“Yes: I am a dreamer. For a dreamer is one who can only find his way by moonlight, and his punishment is that he sees the dawn before the rest of the world.” – Oscar Wilde
A Japanese puzzle box
When I was a young girl of nineteen, I took a trip with my family to England, to move my Grandmother out of her old house and into an assisted living house. She was so excited because she never had to cook again, and I was so excited to listen to old stories and go through old things with her. Her family: uncles and cousins and a brother, traveled on old steamships across the world from the port of Liverpool, always bringing back magical presents from Asia, Africa and Australia to the women sitting and waiting back home.
During that trip, my grandma gave me many things: an old porcelain shell-shaped ashtray, a Depression glass vase, a pressed-glass cigarette container, and a Japanese puzzle box. The box has no discernible openings, no drawers, and is inlaid on one side with birds and flowers, and the other with a mountain scene. Only she knew that if you slide the top panel to the right and the bottom to the left, that you discovered a hidden compartment: a drawer with a tiny button handle, in which you could store whatever you wanted.
Let us think about dreams for a second, a minute, an hour, a day. Dreams are, for me, what guide my decisions. My heart bends in one direction or another, tied fast to dreams of what life could be, what it could look like if I could realize the wishes and hopes in my mind. My gut tells me what feels right; deep in my body come the yeses and the nos that dictate what I know to be right and true for me.
My dreams, since moving to Maine over one year ago, are to realize, finally, my deepest wishes and desires. My dreams involve turning the looking glass inward and looking at myself, deep into my hazel-green eyes, and allowing my happiness and sadness to flow through me. My dreams are to let go of the control, of the planned future, and instead step into a place where I move through life doing the things that I want to do versus what will make others happy.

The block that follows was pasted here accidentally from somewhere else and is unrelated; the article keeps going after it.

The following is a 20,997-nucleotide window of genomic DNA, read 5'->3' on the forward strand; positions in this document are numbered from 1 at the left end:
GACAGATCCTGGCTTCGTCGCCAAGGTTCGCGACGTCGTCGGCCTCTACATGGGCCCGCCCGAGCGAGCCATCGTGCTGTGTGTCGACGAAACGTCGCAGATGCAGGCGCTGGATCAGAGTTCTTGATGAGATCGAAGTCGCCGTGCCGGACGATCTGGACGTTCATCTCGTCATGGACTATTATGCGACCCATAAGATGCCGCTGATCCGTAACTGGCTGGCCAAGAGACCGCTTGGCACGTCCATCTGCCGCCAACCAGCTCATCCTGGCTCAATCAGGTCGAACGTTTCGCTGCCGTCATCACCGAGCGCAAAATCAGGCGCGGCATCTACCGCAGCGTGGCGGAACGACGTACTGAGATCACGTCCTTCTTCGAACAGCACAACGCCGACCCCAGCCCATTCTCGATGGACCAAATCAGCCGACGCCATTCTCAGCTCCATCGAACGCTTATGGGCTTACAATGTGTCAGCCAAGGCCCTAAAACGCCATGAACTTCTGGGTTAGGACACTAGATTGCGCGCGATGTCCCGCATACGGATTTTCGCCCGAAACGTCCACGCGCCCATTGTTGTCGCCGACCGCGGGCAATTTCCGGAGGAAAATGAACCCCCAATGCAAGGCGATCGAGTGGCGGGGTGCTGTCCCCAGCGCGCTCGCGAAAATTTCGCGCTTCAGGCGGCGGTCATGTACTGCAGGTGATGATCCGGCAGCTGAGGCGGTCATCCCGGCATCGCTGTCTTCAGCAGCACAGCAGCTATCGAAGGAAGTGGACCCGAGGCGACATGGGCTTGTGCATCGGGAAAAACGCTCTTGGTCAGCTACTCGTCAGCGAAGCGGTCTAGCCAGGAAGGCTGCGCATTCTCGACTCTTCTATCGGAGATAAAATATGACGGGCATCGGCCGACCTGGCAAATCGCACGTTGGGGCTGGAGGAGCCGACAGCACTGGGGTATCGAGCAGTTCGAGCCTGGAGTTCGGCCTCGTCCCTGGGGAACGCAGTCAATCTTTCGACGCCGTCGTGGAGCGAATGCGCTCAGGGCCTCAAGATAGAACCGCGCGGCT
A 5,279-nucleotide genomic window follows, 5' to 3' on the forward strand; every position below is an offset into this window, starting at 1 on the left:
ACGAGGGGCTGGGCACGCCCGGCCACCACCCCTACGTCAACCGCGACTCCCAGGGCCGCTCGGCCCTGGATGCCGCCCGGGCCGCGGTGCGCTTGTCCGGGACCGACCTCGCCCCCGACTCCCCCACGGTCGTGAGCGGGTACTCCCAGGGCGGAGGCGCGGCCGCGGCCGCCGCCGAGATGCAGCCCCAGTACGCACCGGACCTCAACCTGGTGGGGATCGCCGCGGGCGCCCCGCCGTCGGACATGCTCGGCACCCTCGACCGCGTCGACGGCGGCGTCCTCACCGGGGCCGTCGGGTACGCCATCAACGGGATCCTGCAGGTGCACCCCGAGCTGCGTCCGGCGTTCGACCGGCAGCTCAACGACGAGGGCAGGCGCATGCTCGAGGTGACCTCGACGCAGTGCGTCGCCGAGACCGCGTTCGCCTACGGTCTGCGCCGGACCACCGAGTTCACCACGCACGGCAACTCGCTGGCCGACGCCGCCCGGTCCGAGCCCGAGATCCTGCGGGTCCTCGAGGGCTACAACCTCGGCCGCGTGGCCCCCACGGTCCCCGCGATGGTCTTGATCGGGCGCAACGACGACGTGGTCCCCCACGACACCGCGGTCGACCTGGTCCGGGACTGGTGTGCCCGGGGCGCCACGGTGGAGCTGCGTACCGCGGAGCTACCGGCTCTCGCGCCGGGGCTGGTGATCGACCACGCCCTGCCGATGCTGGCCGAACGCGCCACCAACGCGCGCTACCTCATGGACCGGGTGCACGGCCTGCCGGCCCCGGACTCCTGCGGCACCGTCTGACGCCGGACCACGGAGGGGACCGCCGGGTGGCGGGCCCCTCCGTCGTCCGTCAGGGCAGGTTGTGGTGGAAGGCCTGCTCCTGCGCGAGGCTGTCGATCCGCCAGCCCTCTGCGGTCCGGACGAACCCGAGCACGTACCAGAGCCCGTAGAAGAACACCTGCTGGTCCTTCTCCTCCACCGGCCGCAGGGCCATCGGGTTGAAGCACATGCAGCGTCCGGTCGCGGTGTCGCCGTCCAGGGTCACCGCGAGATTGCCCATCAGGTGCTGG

Realizing dreams is scary, and painful, and involves a hefty dose of selfishness. Realizing dreams also involves the acknowledgement that others may ask of you a justification, an explanation of behaviors or choices that do not make sense because they break with past patterns. Realizing dreams involves sitting down and having tea with yourself, and saying that the little person inside, the child if you will, has many unexpressed desires and missing pieces that must be delicately crafted.
Maybe life is like a puzzle: those long and sometimes dull games you play with old, wizened aunts who love horse-racing and overly-sugared cakes on rainy days when there is nothing else to do. Maybe you seek the four corners, laying them out carefully on the table, oriented correctly, and after that, you find the edge pieces, and build the frame. And maybe you never really finish the puzzle, but have to be content with searching through the pile of pieces for the next section that will come clear: the flowers, or the sky and its clouds. Maybe the puzzle pieces sit on a small table in the dining room for years and years, and every month or so you find a new piece that fits. And maybe you finish the puzzle, but maybe not. Perhaps the goal of the game is to be happy looking at the tiny pieces and wondering how they all fit together. These are the dreams, I think.